Alleged Sex Assault Victims Deliver Disturbing Impact Statements

Former superintendent remains contrite; decides to go to trial

By Josh Resnek

Former Everett Superintendent of Schools Frederick F. Forestiere asked Judge Emily Karstetter for a plea change in Malden District Court Friday morning.

He asked the court to grant him a continuation without a finding, which would have meant he admitted to the facts lodged against him, without pleading guilty to the findings.

His pension would be saved.

If he came through a period of probation without any slip-ups, he would be a free man.

The judge would have none of it.

Judge Karstetter, in refusing Foresteire’s tender of a continuation without a finding, accepted the prosecutor’s recommendation of 18 months in the House of Correction, loss of pension and registration as a sex offender.

In the Commonwealth of Massachusetts defendants have the right to tender a plea at any time. These are known as “defendant cap” pleas, meaning, the defendant has the right to accept or reject the judge’s recommendation.

In this case, Foresteire and his lawyer decided to reject the judge’s decision in favor of a trial.

When all was said and done with proceedings inside Judge Karstetter’s court room Friday morning, Foresteire had withdrawn his proposed plea change.

He has chosen to go to trial against three women, all of whom worked for him when he was the Everett superintendent of schools who have accused him of sexual violence, intimidation and retaliation.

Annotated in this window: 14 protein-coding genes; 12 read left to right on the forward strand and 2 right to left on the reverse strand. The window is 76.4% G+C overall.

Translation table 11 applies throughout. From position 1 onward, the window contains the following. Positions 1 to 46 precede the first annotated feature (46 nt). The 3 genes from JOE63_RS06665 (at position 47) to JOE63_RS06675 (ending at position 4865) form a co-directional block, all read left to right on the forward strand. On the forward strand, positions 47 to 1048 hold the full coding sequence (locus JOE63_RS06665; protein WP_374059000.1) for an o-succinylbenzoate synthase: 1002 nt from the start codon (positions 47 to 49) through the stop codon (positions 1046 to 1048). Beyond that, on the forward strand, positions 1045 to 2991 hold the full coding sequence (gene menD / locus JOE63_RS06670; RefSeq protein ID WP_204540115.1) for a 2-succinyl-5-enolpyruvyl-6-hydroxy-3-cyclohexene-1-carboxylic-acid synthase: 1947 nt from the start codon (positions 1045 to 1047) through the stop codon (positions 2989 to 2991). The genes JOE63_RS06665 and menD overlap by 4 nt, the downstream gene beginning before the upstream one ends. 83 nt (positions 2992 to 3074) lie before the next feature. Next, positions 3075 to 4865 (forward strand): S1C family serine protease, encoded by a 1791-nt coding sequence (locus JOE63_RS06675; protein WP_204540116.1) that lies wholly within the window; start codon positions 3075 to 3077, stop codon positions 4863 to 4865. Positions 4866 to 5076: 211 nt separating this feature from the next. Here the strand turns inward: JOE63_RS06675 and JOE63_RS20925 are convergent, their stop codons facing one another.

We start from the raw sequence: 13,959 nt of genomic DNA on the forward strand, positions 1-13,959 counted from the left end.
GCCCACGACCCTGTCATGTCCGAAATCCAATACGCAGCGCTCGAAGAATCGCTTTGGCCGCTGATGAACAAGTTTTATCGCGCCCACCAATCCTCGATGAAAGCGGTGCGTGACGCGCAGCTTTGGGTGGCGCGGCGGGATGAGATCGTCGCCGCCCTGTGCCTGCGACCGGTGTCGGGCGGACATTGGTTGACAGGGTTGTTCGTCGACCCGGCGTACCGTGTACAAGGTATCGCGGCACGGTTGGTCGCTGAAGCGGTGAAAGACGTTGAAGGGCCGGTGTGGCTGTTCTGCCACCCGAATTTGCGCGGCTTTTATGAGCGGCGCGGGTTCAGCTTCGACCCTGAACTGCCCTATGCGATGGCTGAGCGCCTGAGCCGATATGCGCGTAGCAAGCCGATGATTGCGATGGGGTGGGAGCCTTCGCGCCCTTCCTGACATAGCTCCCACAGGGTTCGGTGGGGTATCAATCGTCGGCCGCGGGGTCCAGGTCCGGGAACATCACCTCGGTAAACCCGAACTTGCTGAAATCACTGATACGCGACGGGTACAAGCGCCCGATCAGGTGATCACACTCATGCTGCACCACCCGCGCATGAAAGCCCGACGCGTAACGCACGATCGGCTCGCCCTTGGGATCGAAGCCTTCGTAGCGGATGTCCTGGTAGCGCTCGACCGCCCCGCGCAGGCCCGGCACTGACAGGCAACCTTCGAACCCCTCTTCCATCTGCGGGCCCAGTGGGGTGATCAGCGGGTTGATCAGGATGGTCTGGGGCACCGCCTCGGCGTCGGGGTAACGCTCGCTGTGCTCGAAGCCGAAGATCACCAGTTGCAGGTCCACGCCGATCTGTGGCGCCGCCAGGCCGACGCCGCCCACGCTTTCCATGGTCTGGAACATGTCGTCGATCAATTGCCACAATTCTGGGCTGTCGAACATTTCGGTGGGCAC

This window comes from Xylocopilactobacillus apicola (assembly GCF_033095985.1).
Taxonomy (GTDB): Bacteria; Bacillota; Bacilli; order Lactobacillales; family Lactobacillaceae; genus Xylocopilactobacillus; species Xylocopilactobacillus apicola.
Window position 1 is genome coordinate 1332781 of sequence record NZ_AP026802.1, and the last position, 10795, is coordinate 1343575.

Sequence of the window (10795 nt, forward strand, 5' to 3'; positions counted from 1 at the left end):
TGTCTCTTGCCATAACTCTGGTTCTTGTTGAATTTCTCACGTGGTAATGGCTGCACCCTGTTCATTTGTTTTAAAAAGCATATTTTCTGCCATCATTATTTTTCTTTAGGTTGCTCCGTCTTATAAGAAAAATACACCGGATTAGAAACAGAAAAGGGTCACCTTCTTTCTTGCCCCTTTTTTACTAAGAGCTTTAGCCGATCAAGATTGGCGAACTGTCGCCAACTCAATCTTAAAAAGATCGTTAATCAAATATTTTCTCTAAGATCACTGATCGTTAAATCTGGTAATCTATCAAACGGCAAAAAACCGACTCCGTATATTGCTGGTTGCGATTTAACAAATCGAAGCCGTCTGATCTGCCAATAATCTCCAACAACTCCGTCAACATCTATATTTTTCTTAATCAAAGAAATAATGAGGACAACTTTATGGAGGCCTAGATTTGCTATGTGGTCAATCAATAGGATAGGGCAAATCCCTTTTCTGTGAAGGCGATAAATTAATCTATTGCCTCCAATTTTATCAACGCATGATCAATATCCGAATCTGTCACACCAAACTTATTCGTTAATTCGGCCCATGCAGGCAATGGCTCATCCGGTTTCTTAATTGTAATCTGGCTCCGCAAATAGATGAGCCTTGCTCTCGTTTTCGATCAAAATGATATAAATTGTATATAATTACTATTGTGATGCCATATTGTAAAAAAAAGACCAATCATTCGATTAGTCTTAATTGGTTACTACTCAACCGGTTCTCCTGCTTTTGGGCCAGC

Foresteire now faces six counts of indecent assault and one account of assault and battery, according to court records.

He will be facing trial in February.

All three women delivered disturbing and compelling victim impact statements at the hearing.

Their testimony in court came after years of legal posturing and delays and followed at least three women who claimed Foresteire abused them settling for undisclosed sums with the school committee in return for their silence.

As the Boston Globe reported:

“Everett is awash in scandals with three female school administrators who succeeded Foresteire each having filed discrimination complaints against Mayor Carlo DeMaria, the city, and the schools. The city and schools are also facing a sweeping federal discrimination probe conducted by US Attorney Rachael Rollins and the US Department of Justice’s Civil Rights Division after racist incidents among elected officials and city staff.”

Foresteire’s history and legal difficulties are a metaphor intertwined with Mayor DeMaria’s since DeMaria became mayor in 2007.

Foresteire’s unwillingness to agree to the judge’s plea of guilty, places himself at the mercy of a judge and jury largely in sync with the al

legedly abused former female employees during a time in our social and legal history when women who alleged they were abused by powerful men have found the courage and the support to not only speak up, but to take their abusers to trial.

Foresteire’s lawyer, Gerard Malone, tried to counter the testimony against his client by pointing out his long time served as superintendent and the accomplishments he had achieved.

He asked for the court’s mercy so Foresteire’s wife could receive his pension.

“Society does not benefit by him registering as a sex offender,” Malone said. “He certainly is no risk with respect to the public.”

Attorney Mark Rotondo dcried Malone’s defense of Foresteire.

“They poured their hearts out today and his attorney got up and read his resume,” Rotondo told the Boston Globe. “He did not deny their stories.”

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